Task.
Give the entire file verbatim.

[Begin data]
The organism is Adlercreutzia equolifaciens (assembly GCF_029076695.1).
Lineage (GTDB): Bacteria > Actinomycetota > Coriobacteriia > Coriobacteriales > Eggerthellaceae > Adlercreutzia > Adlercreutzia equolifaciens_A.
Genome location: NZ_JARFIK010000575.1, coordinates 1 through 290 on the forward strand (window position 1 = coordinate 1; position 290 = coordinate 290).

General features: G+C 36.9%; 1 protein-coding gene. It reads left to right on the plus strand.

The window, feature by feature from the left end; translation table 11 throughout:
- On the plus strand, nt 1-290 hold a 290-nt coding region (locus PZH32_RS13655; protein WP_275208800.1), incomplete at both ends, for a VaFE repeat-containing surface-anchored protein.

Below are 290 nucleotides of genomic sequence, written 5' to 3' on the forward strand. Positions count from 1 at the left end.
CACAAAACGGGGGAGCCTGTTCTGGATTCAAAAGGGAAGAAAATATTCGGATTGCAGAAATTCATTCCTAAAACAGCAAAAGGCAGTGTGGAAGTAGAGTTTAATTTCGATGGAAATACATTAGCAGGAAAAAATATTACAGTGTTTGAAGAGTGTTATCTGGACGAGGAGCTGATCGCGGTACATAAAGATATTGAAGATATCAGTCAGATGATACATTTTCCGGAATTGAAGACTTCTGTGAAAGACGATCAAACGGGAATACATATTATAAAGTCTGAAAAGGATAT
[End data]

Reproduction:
The organism is Adlercreutzia equolifaciens (assembly GCF_029076695.1).
Lineage (GTDB): Bacteria > Actinomycetota > Coriobacteriia > Coriobacteriales > Eggerthellaceae > Adlercreutzia > Adlercreutzia equolifaciens_A.
Genome location: NZ_JARFIK010000575.1, coordinates 1 through 290 on the forward strand (window position 1 = coordinate 1; position 290 = coordinate 290).

General features: G+C 36.9%; 1 protein-coding gene. It reads left to right on the plus strand.

The window, feature by feature from the left end; translation table 11 throughout:
- On the plus strand, nt 1-290 hold a 290-nt coding region (locus PZH32_RS13655; protein WP_275208800.1), incomplete at both ends, for a VaFE repeat-containing surface-anchored protein.

Below are 290 nucleotides of genomic sequence, written 5' to 3' on the forward strand. Positions count from 1 at the left end.
CACAAAACGGGGGAGCCTGTTCTGGATTCAAAAGGGAAGAAAATATTCGGATTGCAGAAATTCATTCCTAAAACAGCAAAAGGCAGTGTGGAAGTAGAGTTTAATTTCGATGGAAATACATTAGCAGGAAAAAATATTACAGTGTTTGAAGAGTGTTATCTGGACGAGGAGCTGATCGCGGTACATAAAGATATTGAAGATATCAGTCAGATGATACATTTTCCGGAATTGAAGACTTCTGTGAAAGACGATCAAACGGGAATACATATTATAAAGTCTGAAAAGGATAT